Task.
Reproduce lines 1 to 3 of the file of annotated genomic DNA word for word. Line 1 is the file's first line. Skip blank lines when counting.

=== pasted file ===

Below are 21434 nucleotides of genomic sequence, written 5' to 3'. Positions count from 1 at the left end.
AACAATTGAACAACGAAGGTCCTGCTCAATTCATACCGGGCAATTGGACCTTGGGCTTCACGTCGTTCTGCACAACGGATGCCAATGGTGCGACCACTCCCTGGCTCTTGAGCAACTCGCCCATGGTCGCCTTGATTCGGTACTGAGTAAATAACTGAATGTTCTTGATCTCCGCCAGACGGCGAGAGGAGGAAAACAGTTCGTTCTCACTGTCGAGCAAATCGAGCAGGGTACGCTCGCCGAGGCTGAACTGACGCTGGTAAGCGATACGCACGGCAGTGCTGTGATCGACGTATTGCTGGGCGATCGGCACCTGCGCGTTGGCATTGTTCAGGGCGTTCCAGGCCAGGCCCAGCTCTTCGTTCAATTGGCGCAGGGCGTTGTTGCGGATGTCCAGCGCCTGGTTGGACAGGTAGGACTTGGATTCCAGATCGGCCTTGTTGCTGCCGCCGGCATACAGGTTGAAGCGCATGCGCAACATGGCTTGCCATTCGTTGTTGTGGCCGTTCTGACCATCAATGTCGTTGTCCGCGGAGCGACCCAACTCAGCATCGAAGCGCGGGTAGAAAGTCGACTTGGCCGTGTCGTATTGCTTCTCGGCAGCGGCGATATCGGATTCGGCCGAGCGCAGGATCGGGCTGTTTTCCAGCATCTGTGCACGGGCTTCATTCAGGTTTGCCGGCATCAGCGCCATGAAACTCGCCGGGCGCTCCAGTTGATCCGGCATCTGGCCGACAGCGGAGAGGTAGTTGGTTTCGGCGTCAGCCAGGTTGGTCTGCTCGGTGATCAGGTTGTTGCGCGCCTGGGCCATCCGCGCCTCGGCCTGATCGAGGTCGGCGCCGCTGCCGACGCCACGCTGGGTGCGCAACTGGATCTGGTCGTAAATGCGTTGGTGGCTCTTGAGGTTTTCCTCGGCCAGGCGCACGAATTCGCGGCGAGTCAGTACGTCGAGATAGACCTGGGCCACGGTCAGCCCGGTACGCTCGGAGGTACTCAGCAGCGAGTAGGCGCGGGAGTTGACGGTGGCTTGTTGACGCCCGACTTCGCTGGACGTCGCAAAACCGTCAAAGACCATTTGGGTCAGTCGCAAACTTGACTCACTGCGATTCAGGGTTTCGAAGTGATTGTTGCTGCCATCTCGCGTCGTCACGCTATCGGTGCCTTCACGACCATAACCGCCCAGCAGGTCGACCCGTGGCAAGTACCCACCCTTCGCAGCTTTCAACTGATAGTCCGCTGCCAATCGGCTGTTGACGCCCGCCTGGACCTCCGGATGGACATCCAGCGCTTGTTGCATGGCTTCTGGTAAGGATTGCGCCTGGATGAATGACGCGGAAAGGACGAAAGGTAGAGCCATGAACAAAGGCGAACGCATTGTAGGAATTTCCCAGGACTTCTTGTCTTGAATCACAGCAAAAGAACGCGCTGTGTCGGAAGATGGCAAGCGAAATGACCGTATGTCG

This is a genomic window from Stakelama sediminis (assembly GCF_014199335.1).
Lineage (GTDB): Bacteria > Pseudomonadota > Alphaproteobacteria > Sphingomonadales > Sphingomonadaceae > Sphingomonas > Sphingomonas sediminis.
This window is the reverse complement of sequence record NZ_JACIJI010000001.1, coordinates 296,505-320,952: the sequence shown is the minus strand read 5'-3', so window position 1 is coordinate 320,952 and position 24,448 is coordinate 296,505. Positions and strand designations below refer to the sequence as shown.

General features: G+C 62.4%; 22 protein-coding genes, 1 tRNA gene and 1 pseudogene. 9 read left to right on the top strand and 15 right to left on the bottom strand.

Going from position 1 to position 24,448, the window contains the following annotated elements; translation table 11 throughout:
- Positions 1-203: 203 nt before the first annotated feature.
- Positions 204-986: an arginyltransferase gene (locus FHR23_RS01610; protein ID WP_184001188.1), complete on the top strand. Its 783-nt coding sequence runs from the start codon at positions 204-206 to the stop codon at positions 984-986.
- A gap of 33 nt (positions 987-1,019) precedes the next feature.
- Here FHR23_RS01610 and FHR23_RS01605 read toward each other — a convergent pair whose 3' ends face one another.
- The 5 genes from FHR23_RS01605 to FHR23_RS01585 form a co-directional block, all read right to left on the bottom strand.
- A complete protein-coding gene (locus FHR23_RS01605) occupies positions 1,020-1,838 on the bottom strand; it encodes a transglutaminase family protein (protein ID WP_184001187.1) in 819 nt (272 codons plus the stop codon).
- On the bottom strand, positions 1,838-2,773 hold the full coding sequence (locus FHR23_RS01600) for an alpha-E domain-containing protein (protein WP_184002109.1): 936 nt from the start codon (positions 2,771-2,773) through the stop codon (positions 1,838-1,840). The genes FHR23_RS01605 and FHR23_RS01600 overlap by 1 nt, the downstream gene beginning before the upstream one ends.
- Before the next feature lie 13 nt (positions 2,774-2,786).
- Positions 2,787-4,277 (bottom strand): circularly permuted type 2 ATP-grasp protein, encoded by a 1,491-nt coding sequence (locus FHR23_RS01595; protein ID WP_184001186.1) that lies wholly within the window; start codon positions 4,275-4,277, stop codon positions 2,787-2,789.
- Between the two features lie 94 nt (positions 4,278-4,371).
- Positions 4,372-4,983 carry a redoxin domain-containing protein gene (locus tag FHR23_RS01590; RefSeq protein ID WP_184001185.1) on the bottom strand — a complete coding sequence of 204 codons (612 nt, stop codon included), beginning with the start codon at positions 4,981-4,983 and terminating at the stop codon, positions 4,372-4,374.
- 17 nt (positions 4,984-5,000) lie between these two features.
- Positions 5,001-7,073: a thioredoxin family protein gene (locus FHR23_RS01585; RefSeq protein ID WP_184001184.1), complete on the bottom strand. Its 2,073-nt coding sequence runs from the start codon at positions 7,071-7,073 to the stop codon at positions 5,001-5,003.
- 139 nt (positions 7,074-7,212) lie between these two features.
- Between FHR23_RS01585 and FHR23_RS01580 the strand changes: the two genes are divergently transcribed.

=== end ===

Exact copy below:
Below are 21434 nucleotides of genomic sequence, written 5' to 3'. Positions count from 1 at the left end.
AACAATTGAACAACGAAGGTCCTGCTCAATTCATACCGGGCAATTGGACCTTGGGCTTCACGTCGTTCTGCACAACGGATGCCAATGGTGCGACCACTCCCTGGCTCTTGAGCAACTCGCCCATGGTCGCCTTGATTCGGTACTGAGTAAATAACTGAATGTTCTTGATCTCCGCCAGACGGCGAGAGGAGGAAAACAGTTCGTTCTCACTGTCGAGCAAATCGAGCAGGGTACGCTCGCCGAGGCTGAACTGACGCTGGTAAGCGATACGCACGGCAGTGCTGTGATCGACGTATTGCTGGGCGATCGGCACCTGCGCGTTGGCATTGTTCAGGGCGTTCCAGGCCAGGCCCAGCTCTTCGTTCAATTGGCGCAGGGCGTTGTTGCGGATGTCCAGCGCCTGGTTGGACAGGTAGGACTTGGATTCCAGATCGGCCTTGTTGCTGCCGCCGGCATACAGGTTGAAGCGCATGCGCAACATGGCTTGCCATTCGTTGTTGTGGCCGTTCTGACCATCAATGTCGTTGTCCGCGGAGCGACCCAACTCAGCATCGAAGCGCGGGTAGAAAGTCGACTTGGCCGTGTCGTATTGCTTCTCGGCAGCGGCGATATCGGATTCGGCCGAGCGCAGGATCGGGCTGTTTTCCAGCATCTGTGCACGGGCTTCATTCAGGTTTGCCGGCATCAGCGCCATGAAACTCGCCGGGCGCTCCAGTTGATCCGGCATCTGGCCGACAGCGGAGAGGTAGTTGGTTTCGGCGTCAGCCAGGTTGGTCTGCTCGGTGATCAGGTTGTTGCGCGCCTGGGCCATCCGCGCCTCGGCCTGATCGAGGTCGGCGCCGCTGCCGACGCCACGCTGGGTGCGCAACTGGATCTGGTCGTAAATGCGTTGGTGGCTCTTGAGGTTTTCCTCGGCCAGGCGCACGAATTCGCGGCGAGTCAGTACGTCGAGATAGACCTGGGCCACGGTCAGCCCGGTACGCTCGGAGGTACTCAGCAGCGAGTAGGCGCGGGAGTTGACGGTGGCTTGTTGACGCCCGACTTCGCTGGACGTCGCAAAACCGTCAAAGACCATTTGGGTCAGTCGCAAACTTGACTCACTGCGATTCAGGGTTTCGAAGTGATTGTTGCTGCCATCTCGCGTCGTCACGCTATCGGTGCCTTCACGACCATAACCGCCCAGCAGGTCGACCCGTGGCAAGTACCCACCCTTCGCAGCTTTCAACTGATAGTCCGCTGCCAATCGGCTGTTGACGCCCGCCTGGACCTCCGGATGGACATCCAGCGCTTGTTGCATGGCTTCTGGTAAGGATTGCGCCTGGATGAATGACGCGGAAAGGACGAAAGGTAGAGCCATGAACAAAGGCGAACGCATTGTAGGAATTTCCCAGGACTTCTTGTCTTGAATCACAGCAAAAGAACGCGCTGTGTCGGAAGATGGCAAGCGAAATGACCGTATGTCG

This is a genomic window from Stakelama sediminis (assembly GCF_014199335.1).